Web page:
Daytona Preview: The Track Where Anything Can Happen

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At Daytona International Speedway in Daytona Beach, Florida on July 6, 2014. Tommy Grassmann/CIA

At Daytona International Speedway in Daytona Beach, Florida on July 6, 2014. Tommy Grassmann/CIA

By Jared Turner

From the winding road course of Sonoma Raceway to the high-speed, always entertaining Daytona International Speedway where literally just about anything can happen, the Sprint Cup Series returns to The World Center of Racing Sunday night for its annual July 4 week showdown.

The stakes are certainly high for a lot of drivers heading back to Central Florida as the proverbial clock is ticking down on the number of remaining opportunities to get a win and with it a berth in the 2015 Chase for the Sprint Cup.

Eleven drivers have gone to Victory Lane in the season’s first 16 races, but only 10 of them are locked in the Chase, since Sonoma winner Kyle Busch – who missed the first three months of the season while recovering from injuries –  still needs to get inside the top 30 in points.

Daytona, one of only two tracks on the schedule where restrictor plates keep drivers bunched in tight packs all race long, likely offers the best opportunity before the Chase field is set for a true underdog to go to Victory Lane.

It happened last year when Aric Almirola notched his first career Sprint Cup Series triumph driving for team owner Richard Petty, and with it secured a spot in the Chase for the first time.

Daytona, of course, was also the site of Trevor Bayne’s shocking 2011 Daytona 500 win that came in just his second career Sprint Cup Series start and took the famed Wood Brothers organization to Victory Lane for the first time in a decade.

The bottom line is that just about anyone can win on Sunday night at the 2.5-mile superspeedway, and just about anything can happen.

“It’s easy to come down here and let it rip,” said six-time Sprint Cup Series champion Jimmie Johnson, a past winner of both the Daytona 500 and the July race. “It’s a wild-card race. We understand that anybody in the draft has a shot at winning the race. We have enough wins that we can throw caution to the wind if it’s strategy on track or whatever it is.”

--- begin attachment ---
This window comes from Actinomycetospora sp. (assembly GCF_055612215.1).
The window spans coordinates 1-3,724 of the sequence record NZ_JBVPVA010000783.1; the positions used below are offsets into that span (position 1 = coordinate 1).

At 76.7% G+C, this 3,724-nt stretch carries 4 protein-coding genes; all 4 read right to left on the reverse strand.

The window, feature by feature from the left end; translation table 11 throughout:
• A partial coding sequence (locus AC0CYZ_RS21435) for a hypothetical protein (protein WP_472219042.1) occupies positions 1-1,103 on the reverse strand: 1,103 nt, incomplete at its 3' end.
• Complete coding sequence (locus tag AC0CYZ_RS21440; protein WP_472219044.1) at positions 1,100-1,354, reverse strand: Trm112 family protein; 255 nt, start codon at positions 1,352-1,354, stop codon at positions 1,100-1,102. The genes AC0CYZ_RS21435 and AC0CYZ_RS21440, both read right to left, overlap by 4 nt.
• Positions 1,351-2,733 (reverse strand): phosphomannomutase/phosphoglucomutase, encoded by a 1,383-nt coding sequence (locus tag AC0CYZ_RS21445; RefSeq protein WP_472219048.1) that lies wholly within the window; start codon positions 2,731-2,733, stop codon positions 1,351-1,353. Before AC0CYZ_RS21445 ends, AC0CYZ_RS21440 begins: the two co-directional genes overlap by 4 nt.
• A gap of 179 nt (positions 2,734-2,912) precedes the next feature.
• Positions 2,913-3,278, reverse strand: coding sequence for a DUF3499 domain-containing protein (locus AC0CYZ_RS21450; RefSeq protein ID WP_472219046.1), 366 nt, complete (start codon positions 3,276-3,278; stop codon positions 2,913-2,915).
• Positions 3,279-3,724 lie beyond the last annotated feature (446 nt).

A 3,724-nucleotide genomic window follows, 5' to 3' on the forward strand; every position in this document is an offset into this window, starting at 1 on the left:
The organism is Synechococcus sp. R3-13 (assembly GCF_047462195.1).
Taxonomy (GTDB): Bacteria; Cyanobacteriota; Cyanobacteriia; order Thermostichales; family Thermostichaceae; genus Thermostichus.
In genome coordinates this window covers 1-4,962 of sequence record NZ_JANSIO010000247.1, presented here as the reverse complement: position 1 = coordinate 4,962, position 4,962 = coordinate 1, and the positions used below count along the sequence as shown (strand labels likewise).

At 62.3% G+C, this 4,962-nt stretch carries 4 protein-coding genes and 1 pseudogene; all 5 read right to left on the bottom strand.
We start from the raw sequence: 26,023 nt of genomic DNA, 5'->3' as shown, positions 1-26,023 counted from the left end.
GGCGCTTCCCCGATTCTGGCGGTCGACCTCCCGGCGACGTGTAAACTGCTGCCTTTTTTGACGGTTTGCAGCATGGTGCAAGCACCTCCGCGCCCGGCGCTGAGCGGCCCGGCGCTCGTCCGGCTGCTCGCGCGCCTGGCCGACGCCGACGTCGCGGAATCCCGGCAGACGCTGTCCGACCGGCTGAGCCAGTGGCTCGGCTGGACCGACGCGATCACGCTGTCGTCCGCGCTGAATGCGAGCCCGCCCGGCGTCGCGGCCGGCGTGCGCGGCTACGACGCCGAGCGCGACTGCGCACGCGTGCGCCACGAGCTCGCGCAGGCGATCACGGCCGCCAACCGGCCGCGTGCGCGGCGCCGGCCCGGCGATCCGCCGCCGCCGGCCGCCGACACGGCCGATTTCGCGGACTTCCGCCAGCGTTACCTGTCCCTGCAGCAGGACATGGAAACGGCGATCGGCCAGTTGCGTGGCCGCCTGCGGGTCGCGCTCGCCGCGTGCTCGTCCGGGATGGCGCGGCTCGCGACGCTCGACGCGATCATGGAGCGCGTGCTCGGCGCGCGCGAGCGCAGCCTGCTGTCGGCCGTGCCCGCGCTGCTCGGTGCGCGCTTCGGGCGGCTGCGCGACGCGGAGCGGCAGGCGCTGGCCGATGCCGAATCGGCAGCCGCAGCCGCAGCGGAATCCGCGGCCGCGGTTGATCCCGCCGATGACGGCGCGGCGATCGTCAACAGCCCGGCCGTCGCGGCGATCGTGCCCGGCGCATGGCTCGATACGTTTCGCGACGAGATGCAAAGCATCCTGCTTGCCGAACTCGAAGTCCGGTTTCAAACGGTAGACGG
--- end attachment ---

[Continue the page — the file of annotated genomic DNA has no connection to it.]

Johnson’s teammate, three-time Daytona 500 champion Jeff Gordon, is among those seeking his first victory of 2015 this weekend. But Gordon, who needs a win to lock up a Chase berth in his last full season, isn’t overly optimistic.

“I would say it’s one of my worst chances to win,” the four-time Sprint Cup Series champion said after last weekend’s race at Sonoma. “I can’t stand that kind of racing, but we’ll go there and put as much effort into it as we do any other race. I guess restrictor-plate racing makes it equal for about everybody. We’ve got some chances.”

Kevin Harvick considers Daytona to be a much different animal in July than February, which is much cooler.

“The track becomes a little bit slicker (in July), especially with the increased temperatures,” the reigning Sprint Cup Series champion said. “Plus, the asphalt ages just a bit from all of the other racing that takes place at this particular track. Usually it’s about 95 degrees with 90 percent humidity in July, so the slick track condition is the biggest change.”

Martin Truex Jr., one of the drivers who already has a win in 2015 but who has never conquered Daytona, believes one’s success there all boils down to positioning near the end.

“You have to be totally aware of openings and drafting partners the entire race, especially in the closing laps when it gets pretty hairy,” he said. “It’s a fun track and I really enjoy it there in July when the track surface is slippery. The Daytona night race is always exciting. I am sure it will be the same this time.”

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